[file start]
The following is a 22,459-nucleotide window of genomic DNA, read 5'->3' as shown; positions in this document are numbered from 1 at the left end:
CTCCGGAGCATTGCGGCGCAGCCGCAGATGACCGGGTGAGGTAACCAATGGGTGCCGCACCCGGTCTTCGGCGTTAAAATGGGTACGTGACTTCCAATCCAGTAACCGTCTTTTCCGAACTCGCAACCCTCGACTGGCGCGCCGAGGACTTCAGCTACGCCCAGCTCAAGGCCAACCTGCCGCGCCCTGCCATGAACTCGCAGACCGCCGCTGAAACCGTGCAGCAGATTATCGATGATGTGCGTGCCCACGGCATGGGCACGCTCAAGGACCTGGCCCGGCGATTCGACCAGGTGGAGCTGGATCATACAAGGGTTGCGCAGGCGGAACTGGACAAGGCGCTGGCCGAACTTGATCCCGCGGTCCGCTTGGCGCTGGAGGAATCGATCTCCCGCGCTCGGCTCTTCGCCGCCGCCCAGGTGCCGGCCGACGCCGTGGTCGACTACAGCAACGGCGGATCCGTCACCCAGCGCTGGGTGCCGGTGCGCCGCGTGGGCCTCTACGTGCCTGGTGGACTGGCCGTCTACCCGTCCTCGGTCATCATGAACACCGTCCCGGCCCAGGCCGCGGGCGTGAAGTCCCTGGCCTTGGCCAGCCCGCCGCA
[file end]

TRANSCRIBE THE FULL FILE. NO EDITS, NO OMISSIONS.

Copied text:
The following is a 22,459-nucleotide window of genomic DNA, read 5'->3' as shown; positions in this document are numbered from 1 at the left end:
CTCCGGAGCATTGCGGCGCAGCCGCAGATGACCGGGTGAGGTAACCAATGGGTGCCGCACCCGGTCTTCGGCGTTAAAATGGGTACGTGACTTCCAATCCAGTAACCGTCTTTTCCGAACTCGCAACCCTCGACTGGCGCGCCGAGGACTTCAGCTACGCCCAGCTCAAGGCCAACCTGCCGCGCCCTGCCATGAACTCGCAGACCGCCGCTGAAACCGTGCAGCAGATTATCGATGATGTGCGTGCCCACGGCATGGGCACGCTCAAGGACCTGGCCCGGCGATTCGACCAGGTGGAGCTGGATCATACAAGGGTTGCGCAGGCGGAACTGGACAAGGCGCTGGCCGAACTTGATCCCGCGGTCCGCTTGGCGCTGGAGGAATCGATCTCCCGCGCTCGGCTCTTCGCCGCCGCCCAGGTGCCGGCCGACGCCGTGGTCGACTACAGCAACGGCGGATCCGTCACCCAGCGCTGGGTGCCGGTGCGCCGCGTGGGCCTCTACGTGCCTGGTGGACTGGCCGTCTACCCGTCCTCGGTCATCATGAACACCGTCCCGGCCCAGGCCGCGGGCGTGAAGTCCCTGGCCTTGGCCAGCCCGCCGCA